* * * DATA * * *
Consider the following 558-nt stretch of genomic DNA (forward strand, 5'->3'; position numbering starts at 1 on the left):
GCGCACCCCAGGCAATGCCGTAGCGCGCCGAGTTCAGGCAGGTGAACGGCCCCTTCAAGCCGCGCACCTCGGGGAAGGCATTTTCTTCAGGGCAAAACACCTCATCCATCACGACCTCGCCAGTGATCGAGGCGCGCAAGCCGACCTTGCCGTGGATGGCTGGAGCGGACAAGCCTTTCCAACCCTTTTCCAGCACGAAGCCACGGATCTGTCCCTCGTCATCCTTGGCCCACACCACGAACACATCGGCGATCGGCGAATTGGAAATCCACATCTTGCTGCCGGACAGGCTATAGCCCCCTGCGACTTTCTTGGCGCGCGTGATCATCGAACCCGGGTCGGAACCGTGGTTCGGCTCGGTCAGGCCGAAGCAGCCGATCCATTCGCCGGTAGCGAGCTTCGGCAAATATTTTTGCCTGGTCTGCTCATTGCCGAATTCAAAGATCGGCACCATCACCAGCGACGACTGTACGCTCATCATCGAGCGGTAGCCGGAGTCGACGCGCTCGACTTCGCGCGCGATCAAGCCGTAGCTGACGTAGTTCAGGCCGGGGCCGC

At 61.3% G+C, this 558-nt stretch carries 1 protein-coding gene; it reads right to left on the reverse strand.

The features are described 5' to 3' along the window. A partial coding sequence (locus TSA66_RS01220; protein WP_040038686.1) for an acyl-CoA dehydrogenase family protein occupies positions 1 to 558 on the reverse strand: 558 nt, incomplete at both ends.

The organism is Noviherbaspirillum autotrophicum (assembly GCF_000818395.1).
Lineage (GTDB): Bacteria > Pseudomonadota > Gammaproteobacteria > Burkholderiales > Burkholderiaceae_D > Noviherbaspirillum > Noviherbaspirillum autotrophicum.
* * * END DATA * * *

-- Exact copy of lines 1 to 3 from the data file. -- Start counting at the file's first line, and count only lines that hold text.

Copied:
Consider the following 558-nt stretch of genomic DNA (forward strand, 5'->3'; position numbering starts at 1 on the left):
GCGCACCCCAGGCAATGCCGTAGCGCGCCGAGTTCAGGCAGGTGAACGGCCCCTTCAAGCCGCGCACCTCGGGGAAGGCATTTTCTTCAGGGCAAAACACCTCATCCATCACGACCTCGCCAGTGATCGAGGCGCGCAAGCCGACCTTGCCGTGGATGGCTGGAGCGGACAAGCCTTTCCAACCCTTTTCCAGCACGAAGCCACGGATCTGTCCCTCGTCATCCTTGGCCCACACCACGAACACATCGGCGATCGGCGAATTGGAAATCCACATCTTGCTGCCGGACAGGCTATAGCCCCCTGCGACTTTCTTGGCGCGCGTGATCATCGAACCCGGGTCGGAACCGTGGTTCGGCTCGGTCAGGCCGAAGCAGCCGATCCATTCGCCGGTAGCGAGCTTCGGCAAATATTTTTGCCTGGTCTGCTCATTGCCGAATTCAAAGATCGGCACCATCACCAGCGACGACTGTACGCTCATCATCGAGCGGTAGCCGGAGTCGACGCGCTCGACTTCGCGCGCGATCAAGCCGTAGCTGACGTAGTTCAGGCCGGGGCCGC

At 61.3% G+C, this 558-nt stretch carries 1 protein-coding gene; it reads right to left on the reverse strand.